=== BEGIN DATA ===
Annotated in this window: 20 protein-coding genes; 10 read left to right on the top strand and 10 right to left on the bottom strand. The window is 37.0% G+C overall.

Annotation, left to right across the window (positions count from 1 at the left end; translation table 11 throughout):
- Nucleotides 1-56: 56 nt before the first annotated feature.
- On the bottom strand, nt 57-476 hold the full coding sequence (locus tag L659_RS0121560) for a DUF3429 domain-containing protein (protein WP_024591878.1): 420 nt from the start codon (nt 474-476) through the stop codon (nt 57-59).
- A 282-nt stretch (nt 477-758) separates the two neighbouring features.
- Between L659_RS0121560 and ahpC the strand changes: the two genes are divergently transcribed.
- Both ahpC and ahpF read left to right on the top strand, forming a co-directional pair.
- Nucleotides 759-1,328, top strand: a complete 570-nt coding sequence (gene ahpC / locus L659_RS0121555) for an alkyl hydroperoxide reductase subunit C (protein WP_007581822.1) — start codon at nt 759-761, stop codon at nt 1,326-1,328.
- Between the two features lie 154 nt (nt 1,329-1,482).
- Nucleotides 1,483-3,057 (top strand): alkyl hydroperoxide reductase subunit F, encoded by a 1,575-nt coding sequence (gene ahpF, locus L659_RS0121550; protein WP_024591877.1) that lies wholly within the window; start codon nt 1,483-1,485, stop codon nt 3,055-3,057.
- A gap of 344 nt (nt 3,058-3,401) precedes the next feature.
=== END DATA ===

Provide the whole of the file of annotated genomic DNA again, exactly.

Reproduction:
Annotated in this window: 20 protein-coding genes; 10 read left to right on the top strand and 10 right to left on the bottom strand. The window is 37.0% G+C overall.

Annotation, left to right across the window (positions count from 1 at the left end; translation table 11 throughout):
- Nucleotides 1-56: 56 nt before the first annotated feature.
- On the bottom strand, nt 57-476 hold the full coding sequence (locus tag L659_RS0121560) for a DUF3429 domain-containing protein (protein WP_024591878.1): 420 nt from the start codon (nt 474-476) through the stop codon (nt 57-59).
- A 282-nt stretch (nt 477-758) separates the two neighbouring features.
- Between L659_RS0121560 and ahpC the strand changes: the two genes are divergently transcribed.
- Both ahpC and ahpF read left to right on the top strand, forming a co-directional pair.
- Nucleotides 759-1,328, top strand: a complete 570-nt coding sequence (gene ahpC / locus L659_RS0121555) for an alkyl hydroperoxide reductase subunit C (protein WP_007581822.1) — start codon at nt 759-761, stop codon at nt 1,326-1,328.
- Between the two features lie 154 nt (nt 1,329-1,482).
- Nucleotides 1,483-3,057 (top strand): alkyl hydroperoxide reductase subunit F, encoded by a 1,575-nt coding sequence (gene ahpF, locus L659_RS0121550; protein WP_024591877.1) that lies wholly within the window; start codon nt 1,483-1,485, stop codon nt 3,055-3,057.
- A gap of 344 nt (nt 3,058-3,401) precedes the next feature.